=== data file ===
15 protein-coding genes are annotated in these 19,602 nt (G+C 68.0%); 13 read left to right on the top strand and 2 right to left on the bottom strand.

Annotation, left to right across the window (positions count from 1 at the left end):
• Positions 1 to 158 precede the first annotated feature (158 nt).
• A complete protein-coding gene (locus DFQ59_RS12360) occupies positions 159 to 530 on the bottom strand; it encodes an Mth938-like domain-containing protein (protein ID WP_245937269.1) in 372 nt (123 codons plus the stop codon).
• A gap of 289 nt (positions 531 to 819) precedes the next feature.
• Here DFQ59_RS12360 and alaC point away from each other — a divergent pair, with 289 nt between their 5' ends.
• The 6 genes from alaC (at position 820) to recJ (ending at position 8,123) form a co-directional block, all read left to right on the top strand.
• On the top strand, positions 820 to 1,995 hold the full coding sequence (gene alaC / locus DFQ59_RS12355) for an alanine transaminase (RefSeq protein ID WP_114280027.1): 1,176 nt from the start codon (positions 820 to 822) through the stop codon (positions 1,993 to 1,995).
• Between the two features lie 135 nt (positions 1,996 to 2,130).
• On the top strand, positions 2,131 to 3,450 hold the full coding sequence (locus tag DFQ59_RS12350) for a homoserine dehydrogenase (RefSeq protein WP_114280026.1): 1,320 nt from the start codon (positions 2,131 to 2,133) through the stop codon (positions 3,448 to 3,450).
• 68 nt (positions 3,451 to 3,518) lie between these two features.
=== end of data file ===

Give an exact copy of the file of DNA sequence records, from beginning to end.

15 protein-coding genes are annotated in these 19,602 nt (G+C 68.0%); 13 read left to right on the top strand and 2 right to left on the bottom strand.

Annotation, left to right across the window (positions count from 1 at the left end):
• Positions 1 to 158 precede the first annotated feature (158 nt).
• A complete protein-coding gene (locus DFQ59_RS12360) occupies positions 159 to 530 on the bottom strand; it encodes an Mth938-like domain-containing protein (protein ID WP_245937269.1) in 372 nt (123 codons plus the stop codon).
• A gap of 289 nt (positions 531 to 819) precedes the next feature.
• Here DFQ59_RS12360 and alaC point away from each other — a divergent pair, with 289 nt between their 5' ends.
• The 6 genes from alaC (at position 820) to recJ (ending at position 8,123) form a co-directional block, all read left to right on the top strand.
• On the top strand, positions 820 to 1,995 hold the full coding sequence (gene alaC / locus DFQ59_RS12355) for an alanine transaminase (RefSeq protein ID WP_114280027.1): 1,176 nt from the start codon (positions 820 to 822) through the stop codon (positions 1,993 to 1,995).
• Between the two features lie 135 nt (positions 1,996 to 2,130).
• On the top strand, positions 2,131 to 3,450 hold the full coding sequence (locus tag DFQ59_RS12350) for a homoserine dehydrogenase (RefSeq protein WP_114280026.1): 1,320 nt from the start codon (positions 2,131 to 2,133) through the stop codon (positions 3,448 to 3,450).
• 68 nt (positions 3,451 to 3,518) lie between these two features.